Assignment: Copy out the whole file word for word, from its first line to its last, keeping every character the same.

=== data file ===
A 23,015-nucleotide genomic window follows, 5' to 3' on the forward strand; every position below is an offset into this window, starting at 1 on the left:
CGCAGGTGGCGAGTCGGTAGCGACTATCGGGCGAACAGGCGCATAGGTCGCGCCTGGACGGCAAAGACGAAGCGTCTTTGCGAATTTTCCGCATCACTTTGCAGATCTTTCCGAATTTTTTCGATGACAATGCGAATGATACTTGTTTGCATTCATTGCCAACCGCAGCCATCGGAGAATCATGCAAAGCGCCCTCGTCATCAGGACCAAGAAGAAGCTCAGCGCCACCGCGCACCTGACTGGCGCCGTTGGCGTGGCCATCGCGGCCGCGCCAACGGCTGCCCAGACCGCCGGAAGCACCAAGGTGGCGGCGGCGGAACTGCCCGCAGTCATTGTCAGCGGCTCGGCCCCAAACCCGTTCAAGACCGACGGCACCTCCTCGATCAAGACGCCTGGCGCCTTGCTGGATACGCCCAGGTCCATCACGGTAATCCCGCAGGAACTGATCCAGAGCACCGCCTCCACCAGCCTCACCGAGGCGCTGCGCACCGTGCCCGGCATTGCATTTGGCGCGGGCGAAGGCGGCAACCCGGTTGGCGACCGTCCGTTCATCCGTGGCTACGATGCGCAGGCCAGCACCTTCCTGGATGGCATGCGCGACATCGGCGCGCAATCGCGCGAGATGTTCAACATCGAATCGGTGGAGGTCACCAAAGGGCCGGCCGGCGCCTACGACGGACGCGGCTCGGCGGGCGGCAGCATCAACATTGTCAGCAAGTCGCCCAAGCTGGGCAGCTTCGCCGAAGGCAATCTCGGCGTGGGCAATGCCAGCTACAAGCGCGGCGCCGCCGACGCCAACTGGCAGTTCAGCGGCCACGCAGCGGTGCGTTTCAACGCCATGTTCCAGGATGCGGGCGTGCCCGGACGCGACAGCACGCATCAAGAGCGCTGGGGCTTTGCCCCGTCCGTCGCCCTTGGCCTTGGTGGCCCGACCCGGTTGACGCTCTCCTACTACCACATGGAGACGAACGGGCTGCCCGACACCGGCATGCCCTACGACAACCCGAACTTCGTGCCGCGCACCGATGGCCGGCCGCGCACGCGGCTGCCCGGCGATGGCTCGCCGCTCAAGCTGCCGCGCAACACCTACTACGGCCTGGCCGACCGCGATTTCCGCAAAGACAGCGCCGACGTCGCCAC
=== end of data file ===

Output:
A 23,015-nucleotide genomic window follows, 5' to 3' on the forward strand; every position below is an offset into this window, starting at 1 on the left:
CGCAGGTGGCGAGTCGGTAGCGACTATCGGGCGAACAGGCGCATAGGTCGCGCCTGGACGGCAAAGACGAAGCGTCTTTGCGAATTTTCCGCATCACTTTGCAGATCTTTCCGAATTTTTTCGATGACAATGCGAATGATACTTGTTTGCATTCATTGCCAACCGCAGCCATCGGAGAATCATGCAAAGCGCCCTCGTCATCAGGACCAAGAAGAAGCTCAGCGCCACCGCGCACCTGACTGGCGCCGTTGGCGTGGCCATCGCGGCCGCGCCAACGGCTGCCCAGACCGCCGGAAGCACCAAGGTGGCGGCGGCGGAACTGCCCGCAGTCATTGTCAGCGGCTCGGCCCCAAACCCGTTCAAGACCGACGGCACCTCCTCGATCAAGACGCCTGGCGCCTTGCTGGATACGCCCAGGTCCATCACGGTAATCCCGCAGGAACTGATCCAGAGCACCGCCTCCACCAGCCTCACCGAGGCGCTGCGCACCGTGCCCGGCATTGCATTTGGCGCGGGCGAAGGCGGCAACCCGGTTGGCGACCGTCCGTTCATCCGTGGCTACGATGCGCAGGCCAGCACCTTCCTGGATGGCATGCGCGACATCGGCGCGCAATCGCGCGAGATGTTCAACATCGAATCGGTGGAGGTCACCAAAGGGCCGGCCGGCGCCTACGACGGACGCGGCTCGGCGGGCGGCAGCATCAACATTGTCAGCAAGTCGCCCAAGCTGGGCAGCTTCGCCGAAGGCAATCTCGGCGTGGGCAATGCCAGCTACAAGCGCGGCGCCGCCGACGCCAACTGGCAGTTCAGCGGCCACGCAGCGGTGCGTTTCAACGCCATGTTCCAGGATGCGGGCGTGCCCGGACGCGACAGCACGCATCAAGAGCGCTGGGGCTTTGCCCCGTCCGTCGCCCTTGGCCTTGGTGGCCCGACCCGGTTGACGCTCTCCTACTACCACATGGAGACGAACGGGCTGCCCGACACCGGCATGCCCTACGACAACCCGAACTTCGTGCCGCGCACCGATGGCCGGCCGCGCACGCGGCTGCCCGGCGATGGCTCGCCGCTCAAGCTGCCGCGCAACACCTACTACGGCCTGGCCGACCGCGATTTCCGCAAAGACAGCGCCGACGTCGCCAC